Bubblers have been turned off in schools across Australia and parents have been told not to pack water in their kids’ school bags following a rash of instant yet painful playground deaths attributed to allergic reactions to the world’s second-most popular form of hydration after vodka.
“Children used to have mild allergies to things like peanuts and pet hair, but these days almost all foods, drinks and things in general can cause anaphylactic shock,” a school principal said. “We think it has something to do with children having everything handed to them on a silver platter with diamonds these days.”
Parents of children with water allergies have slammed schools, the government and Mother Nature for not doing enough to protect victims from the “ubiquitous and deadly liquid”.
“From the oceans to the rain to the pipes that pump it right into our homes, water is everywhere and it’s just not good enough,” one mother said, adding that normal everyday tasks had become difficult. “We have to squirt our son with hand sanitiser every morning as his sensitive body would die in a regular shower and he hasn’t been able to consume a drink for seven months while we wait for test results, so he’s extremely thirsty.”
Researchers from the CSIRO have warned parents that children could soon be allergic to non-designer clothes, activities that don’t involve screens, and catching pubic transport to school.
Leak of Unedited Cigarette Health Warning Photo Raises Questions
Questions over the authenticity of a photo used by the government to warn of the ill effects of smoking have been raised after an unedited version of the image was leaked.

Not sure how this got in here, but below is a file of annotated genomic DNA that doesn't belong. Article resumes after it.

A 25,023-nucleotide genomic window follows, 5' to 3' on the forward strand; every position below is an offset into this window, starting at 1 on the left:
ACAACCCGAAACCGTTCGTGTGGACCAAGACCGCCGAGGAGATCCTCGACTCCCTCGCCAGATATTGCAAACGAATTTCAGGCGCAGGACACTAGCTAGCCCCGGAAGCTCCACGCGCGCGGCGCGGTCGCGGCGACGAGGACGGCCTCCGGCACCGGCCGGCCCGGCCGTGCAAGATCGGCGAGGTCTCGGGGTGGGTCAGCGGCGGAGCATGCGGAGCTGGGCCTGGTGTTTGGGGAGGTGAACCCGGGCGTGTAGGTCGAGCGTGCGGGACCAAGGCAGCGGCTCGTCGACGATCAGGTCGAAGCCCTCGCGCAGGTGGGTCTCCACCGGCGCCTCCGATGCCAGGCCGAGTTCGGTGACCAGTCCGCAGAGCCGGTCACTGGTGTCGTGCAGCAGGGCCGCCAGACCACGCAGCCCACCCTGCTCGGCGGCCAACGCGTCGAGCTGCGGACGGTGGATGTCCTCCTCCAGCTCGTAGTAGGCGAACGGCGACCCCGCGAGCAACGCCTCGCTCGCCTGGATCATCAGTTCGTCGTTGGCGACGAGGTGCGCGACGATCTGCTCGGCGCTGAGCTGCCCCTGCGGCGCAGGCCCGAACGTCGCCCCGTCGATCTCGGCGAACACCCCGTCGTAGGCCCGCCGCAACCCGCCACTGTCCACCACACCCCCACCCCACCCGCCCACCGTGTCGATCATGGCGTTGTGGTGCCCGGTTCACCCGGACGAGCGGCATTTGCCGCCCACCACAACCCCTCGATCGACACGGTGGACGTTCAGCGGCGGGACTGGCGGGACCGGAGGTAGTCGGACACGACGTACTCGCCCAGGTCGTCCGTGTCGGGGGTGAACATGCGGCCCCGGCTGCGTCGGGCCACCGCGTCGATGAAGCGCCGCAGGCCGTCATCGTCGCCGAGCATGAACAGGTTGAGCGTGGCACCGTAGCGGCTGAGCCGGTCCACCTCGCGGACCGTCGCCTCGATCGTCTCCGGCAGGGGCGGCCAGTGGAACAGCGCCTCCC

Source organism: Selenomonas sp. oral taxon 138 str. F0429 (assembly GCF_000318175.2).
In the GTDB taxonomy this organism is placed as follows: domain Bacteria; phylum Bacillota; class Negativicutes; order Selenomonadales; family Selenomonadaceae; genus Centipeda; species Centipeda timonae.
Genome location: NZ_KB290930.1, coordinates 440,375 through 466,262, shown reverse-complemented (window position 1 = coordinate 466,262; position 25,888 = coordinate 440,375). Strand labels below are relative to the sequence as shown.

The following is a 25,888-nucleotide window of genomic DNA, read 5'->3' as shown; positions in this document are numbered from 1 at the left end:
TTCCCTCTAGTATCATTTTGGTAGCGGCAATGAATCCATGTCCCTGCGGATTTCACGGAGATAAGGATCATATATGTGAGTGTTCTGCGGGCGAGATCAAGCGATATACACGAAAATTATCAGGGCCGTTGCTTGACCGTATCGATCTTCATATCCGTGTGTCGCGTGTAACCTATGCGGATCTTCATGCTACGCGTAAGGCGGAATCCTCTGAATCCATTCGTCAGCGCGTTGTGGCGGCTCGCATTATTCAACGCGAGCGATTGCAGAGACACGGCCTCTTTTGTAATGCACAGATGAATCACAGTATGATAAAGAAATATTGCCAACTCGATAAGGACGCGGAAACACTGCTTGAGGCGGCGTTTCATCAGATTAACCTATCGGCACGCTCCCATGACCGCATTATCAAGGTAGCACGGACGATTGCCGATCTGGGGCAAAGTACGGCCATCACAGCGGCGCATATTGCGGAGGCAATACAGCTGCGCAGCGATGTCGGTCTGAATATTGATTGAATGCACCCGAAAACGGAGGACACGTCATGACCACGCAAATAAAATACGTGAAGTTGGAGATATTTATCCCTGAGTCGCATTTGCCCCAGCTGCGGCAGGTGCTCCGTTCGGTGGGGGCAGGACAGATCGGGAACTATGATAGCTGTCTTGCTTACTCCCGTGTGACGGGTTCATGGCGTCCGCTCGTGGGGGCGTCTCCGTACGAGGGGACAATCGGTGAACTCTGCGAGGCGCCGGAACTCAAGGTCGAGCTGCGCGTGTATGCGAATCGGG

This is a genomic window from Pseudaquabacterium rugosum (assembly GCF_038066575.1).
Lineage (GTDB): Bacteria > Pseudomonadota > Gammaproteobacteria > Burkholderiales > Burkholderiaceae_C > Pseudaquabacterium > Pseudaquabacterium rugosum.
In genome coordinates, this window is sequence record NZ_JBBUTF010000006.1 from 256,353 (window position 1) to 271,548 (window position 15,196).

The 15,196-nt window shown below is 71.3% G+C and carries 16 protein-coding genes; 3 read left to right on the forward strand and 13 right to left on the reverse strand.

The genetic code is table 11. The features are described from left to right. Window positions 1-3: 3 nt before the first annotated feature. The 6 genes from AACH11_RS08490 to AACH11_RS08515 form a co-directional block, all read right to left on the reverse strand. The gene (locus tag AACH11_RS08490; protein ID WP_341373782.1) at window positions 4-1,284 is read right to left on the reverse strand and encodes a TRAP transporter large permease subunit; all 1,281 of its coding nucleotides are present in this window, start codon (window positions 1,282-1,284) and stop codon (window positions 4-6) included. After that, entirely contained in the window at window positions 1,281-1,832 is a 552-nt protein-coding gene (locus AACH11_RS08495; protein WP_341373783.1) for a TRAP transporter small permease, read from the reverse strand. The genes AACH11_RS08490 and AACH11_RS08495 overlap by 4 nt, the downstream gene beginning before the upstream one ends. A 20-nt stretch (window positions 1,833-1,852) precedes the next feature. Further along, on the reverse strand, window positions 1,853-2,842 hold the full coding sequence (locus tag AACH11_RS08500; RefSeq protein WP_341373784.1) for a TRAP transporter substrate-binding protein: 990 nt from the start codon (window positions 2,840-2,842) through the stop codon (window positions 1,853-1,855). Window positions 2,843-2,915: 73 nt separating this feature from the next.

The unedited image shows a healthy man enjoying a lovely day at the beach with someone else’s children, rather than lying in a morgue dead, as seen in the heavily edited version used on cigarette warning labels.
A government health spokesperson has called for calm, assuring the public that the man had been killed as soon as the photo shoot on the beach was finished and that “no duplicity has taken place”.
“The man who appeared in the image told us he smoked a cigarette back in the ’80s and twice in the ’90s,” the spokesperson said. “And since we choose him to star in the campaign for this reason, and we killed him afterwards to ensure the authenticity of our warning label, we can technically say he died because of smoking.”
Me First gym has opened in Bondi over the weekend providing locals with what the gym says is “none of the unnecessary exercise fads like weights and treadmills” to free up the space for thousands of mirrors covering every single surface for selfies.
“The most important part about exercise is letting everybody on social media know you’re doing it. So we’ve simply cut out the actual exercise part so people can get instant results,” said Me First spokesperson Chloe.
“My personal workout of bending in front of the mirror in tight pants received over 2000 likes on Facebook this morning.”
The gym will have personal trainers available to expertly show new members the best angles, filters and posses for maximum results. The gym also has several props like massive headphones, a yoga mat and a water bottle with water to use on request, should your selfie require it.
One happy member said “I love that there’s plenty of mirrors in the bathroom for my post-workout nose shake,” adding “It gives me the confidence to stroll the beach for the rest of the day acting like I own it.”
A doctor’s poor handwriting has been blamed for a hospital mix up that left a man with a broken leg on an IV drip hooked up to cask wine overnight, instead of being put in a cast.
This is just the latest in a string of goofs from the struggling Bondi ER, which last month was in hot water for giving a patient a second heart attack after leasing the bed opposite him to a blue movie studio.
The Sydney man who was given dry red intravenously was in good spirits this morning, despite the bungle. “Well, it worked – my leg’s no longer sore at all,” he said. “I might even try my luck hooking the wife and me up when I get home, she loves a wine.”
The doctor in charge said staff would not be facing disciplinary action. “I’m not even sure why cask wine was in the hospital supply room,” he said. “But many great discoveries happen by accident.”